Sat, 21 Sep 2019

Denmark to send convicted foreign criminals to remote island

By Sheetal Sukhija, Europe News
04 Dec 2018, 10:26 GMT+10

COPENHAGEN, Denmark - In a move that has generated mixed reactions in the country, the Danish government has announced plans to imprison foreign criminals on a deserted island.

Denmark's conservative coalition government announced that foreign-born criminals in the country would be housed on a remote prison island before being deported. 

According to the government, convicts who are set to be deported will be housed on Lindholm Island, which is located one-and-a-half miles from the Danish mainland.

'Not a prison'

Spread across 17 acres, the site on Lindholm Island, in Stege Bay, will reportedly hold convicted criminals with only "tolerated stay" status while their departure is processed.

Denmark's Finance Minister Kristian Jensen said that low-risk prisoners will still be allowed to travel to-and-from the mainland with a ferry service during the day, provided they check back every night.

Jensen pointed out that it is "not a prison" but the ferry to and from the island will "not operate around the clock, and inhabitants must stay at the departure centre at night."

He said, "That way we will be able to monitor where they are. There are more limits to how much you can move around when you are on a desert island. You are in principle obliged to remain on the island. So we will have more control over where they are."

Jensen added, "It is a problem for us that we can see that some foreigners who have in fact been sentenced to deportation are still committing crimes, and we have no way of monitoring them."

The anti-immigration Danish People's Party (DF) has provided support in securing funding for the plan.

The party's official Twitter account posted a statement on the platform along with an animated video of a dark-skinned man being transported by boat to a small island, which was slammed as being "racist."

The party tweeted, "Expelled, criminal aliens have NO reason to be in Denmark. Until we can get rid of them, we will move them to the island of Lindholm in Stege Bay, where they will be obliged to stay at the new exit centre at night. And there will be police present around the clock. Great!"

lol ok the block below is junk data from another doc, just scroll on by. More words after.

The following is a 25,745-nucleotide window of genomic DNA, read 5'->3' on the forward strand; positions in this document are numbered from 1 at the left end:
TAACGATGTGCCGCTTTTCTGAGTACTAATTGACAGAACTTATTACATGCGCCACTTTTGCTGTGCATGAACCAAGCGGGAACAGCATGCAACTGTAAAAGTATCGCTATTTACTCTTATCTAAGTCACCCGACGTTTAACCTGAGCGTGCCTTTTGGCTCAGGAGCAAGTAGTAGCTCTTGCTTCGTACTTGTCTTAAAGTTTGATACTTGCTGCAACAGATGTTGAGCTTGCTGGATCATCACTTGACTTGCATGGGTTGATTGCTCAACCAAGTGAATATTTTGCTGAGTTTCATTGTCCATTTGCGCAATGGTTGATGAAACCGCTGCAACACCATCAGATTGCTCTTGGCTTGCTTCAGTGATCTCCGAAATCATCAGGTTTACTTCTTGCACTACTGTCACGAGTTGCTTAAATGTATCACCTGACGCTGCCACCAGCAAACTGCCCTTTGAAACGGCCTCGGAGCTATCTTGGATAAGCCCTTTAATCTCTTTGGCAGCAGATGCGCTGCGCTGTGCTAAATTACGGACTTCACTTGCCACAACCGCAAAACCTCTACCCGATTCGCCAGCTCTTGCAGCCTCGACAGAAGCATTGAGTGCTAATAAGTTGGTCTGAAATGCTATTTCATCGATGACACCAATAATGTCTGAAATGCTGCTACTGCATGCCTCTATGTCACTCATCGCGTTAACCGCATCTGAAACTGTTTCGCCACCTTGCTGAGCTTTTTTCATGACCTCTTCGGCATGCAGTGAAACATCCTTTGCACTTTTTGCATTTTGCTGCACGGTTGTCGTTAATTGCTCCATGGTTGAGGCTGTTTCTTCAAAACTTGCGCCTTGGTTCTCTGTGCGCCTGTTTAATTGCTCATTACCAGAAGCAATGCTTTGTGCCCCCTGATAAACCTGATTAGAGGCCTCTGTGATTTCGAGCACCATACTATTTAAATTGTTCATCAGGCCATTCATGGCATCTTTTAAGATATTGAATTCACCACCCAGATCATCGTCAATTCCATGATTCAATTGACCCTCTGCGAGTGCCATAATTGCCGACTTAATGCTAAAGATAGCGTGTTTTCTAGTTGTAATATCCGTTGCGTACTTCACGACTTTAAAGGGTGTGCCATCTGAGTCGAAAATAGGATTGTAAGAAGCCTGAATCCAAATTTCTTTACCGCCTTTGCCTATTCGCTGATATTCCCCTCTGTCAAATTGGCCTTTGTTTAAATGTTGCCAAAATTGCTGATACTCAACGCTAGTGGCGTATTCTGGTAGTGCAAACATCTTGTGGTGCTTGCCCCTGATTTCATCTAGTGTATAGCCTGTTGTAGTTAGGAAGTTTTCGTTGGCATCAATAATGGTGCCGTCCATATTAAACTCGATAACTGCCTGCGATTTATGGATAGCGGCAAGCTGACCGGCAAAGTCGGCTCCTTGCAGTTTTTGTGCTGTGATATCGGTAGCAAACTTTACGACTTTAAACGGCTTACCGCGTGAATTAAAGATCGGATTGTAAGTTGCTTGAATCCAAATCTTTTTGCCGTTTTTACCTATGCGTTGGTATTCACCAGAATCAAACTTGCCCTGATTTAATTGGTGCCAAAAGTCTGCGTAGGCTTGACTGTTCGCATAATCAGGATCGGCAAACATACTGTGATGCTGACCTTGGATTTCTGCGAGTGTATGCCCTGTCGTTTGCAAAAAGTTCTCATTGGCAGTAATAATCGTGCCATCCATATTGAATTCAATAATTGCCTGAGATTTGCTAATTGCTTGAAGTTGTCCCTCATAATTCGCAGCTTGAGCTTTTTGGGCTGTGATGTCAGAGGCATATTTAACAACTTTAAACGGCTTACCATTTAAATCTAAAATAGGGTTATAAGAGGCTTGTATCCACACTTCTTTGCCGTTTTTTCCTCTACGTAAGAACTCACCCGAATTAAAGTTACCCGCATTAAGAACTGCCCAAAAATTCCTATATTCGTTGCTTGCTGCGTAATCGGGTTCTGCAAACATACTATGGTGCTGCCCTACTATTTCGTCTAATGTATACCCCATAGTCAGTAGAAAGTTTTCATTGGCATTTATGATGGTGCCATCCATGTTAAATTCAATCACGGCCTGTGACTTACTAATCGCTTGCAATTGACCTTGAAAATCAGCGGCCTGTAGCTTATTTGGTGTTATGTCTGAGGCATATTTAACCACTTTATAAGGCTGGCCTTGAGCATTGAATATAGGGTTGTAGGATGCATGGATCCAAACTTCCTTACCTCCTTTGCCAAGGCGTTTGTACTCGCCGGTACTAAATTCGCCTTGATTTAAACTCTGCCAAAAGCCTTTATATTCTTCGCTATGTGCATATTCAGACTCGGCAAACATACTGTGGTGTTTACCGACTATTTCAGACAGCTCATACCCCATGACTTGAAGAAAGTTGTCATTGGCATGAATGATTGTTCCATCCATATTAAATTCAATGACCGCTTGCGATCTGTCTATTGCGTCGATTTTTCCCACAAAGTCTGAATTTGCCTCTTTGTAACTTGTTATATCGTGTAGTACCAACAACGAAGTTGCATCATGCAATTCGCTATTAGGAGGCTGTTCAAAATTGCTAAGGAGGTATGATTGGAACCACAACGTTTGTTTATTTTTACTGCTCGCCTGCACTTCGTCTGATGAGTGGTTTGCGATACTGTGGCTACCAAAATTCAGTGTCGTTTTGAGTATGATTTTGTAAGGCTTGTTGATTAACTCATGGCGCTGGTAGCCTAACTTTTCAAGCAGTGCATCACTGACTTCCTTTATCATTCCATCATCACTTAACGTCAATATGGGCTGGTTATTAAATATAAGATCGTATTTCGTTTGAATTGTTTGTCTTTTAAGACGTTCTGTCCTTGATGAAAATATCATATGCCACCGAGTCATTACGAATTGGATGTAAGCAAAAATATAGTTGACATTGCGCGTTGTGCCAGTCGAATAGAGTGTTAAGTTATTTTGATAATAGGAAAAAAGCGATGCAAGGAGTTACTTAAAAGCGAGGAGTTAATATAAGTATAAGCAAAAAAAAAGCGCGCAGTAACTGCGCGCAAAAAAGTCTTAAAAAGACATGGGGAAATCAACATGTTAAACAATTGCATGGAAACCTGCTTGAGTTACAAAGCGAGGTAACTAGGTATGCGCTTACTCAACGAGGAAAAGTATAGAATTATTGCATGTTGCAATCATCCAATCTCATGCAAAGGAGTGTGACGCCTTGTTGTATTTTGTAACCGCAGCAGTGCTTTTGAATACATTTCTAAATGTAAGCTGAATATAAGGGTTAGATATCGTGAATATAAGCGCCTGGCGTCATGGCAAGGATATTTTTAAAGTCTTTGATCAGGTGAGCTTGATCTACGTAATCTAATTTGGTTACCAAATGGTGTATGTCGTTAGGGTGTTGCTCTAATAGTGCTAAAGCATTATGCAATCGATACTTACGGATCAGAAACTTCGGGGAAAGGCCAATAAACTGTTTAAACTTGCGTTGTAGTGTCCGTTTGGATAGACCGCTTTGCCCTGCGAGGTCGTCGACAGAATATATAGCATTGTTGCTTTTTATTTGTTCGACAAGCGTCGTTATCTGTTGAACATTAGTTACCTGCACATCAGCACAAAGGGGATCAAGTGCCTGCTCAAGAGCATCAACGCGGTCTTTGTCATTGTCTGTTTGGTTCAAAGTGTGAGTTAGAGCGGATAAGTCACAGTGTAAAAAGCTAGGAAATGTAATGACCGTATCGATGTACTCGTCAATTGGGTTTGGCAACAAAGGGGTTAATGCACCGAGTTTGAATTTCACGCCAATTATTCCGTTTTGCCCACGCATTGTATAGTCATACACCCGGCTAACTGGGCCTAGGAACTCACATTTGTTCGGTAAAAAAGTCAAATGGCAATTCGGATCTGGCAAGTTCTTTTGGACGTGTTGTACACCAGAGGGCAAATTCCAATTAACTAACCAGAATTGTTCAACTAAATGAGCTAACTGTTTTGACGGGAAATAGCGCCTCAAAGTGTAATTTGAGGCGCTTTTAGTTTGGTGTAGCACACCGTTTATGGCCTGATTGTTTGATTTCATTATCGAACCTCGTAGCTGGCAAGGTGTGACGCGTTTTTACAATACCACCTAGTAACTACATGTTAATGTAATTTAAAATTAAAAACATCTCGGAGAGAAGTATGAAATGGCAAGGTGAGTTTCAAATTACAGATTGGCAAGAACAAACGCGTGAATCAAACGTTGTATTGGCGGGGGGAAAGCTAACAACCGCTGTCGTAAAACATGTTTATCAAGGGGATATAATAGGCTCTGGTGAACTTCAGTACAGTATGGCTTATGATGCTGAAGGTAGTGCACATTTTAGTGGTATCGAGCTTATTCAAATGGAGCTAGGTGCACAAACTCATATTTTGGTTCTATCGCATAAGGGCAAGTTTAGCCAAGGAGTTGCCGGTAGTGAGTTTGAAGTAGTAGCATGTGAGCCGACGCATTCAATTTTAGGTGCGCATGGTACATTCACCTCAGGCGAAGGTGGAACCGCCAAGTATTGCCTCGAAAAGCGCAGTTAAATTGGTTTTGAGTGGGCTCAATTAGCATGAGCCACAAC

'Racist depiction, inhuman politics'

However, the government's plans came under heavy criticism from opposition parties that were especially furious about the video posted by DF. 

Calling the government's plan a "humanitarian collapse," Uffe Elbaek, the leader of the environmentalist Alternative party said, "The green government I want to lead would never force people on to a deserted island. Inhuman politics are creating a completely different Denmark to the Denmark I love."

Meanwhile, Morten Ostergaard, leader of the Social Liberal Party slammed the policy, calling it "symbolic politics without an end."

Ostergaard warned that the policy would create "new problems with costs for everyone, aliens, Danes, all."

The video posted by the populist DF party was criticized by senior politician Balder Mork Andersen, who said, "Your distasteful propaganda video is pure racism. No less. And I say this even though I also think that expelled criminal aliens should naturally be sought as soon as possible."

Meanwhile, Mikael Smed from Socialdemokratiet said the policy simply "moved the problem from somewhere in the country to another."

However, defending the move, René Christensen, DF party's finance spokesman, said that the party would prefer to see criminal migrants put in jail but that an isolated island facility is a good compromise.

Christensen argued that the move sends the message that criminal migrants have "no future" in the country.

He said, "Of course we would rather have it so that rejected asylum seekers who have committed crimes were put in jail. But given we cannot, it is fortunate that there is a deserted island where we can place these people. This means that when they are there at night and in the evenings, they do not run around the local areas and cause insecurity."

Further, Denmark's Immigration and Integration Minister, Inger Stojberg said that the policy sends a clear message.

He pointed out, "I am pleased that we have also agreed to establish an exit centre on the island of Lindholm for the criminals who currently live at the Outreach Center Kærshovedgård. They are unwanted here in the country, and with the new exit centre on the island of Lindholm, we send a signal that they have no future in Denmark."

Currently, Lindholm Island is used as a research outpost of the Technical University of Denmark's Veterinary Institute for researching animal diseases.

The exit centre is expected to open in 2021, by which time the research outpost would be removed.

Further, the Danish Prison and Probation Service is set to take charge at the facility once it becomes operational.

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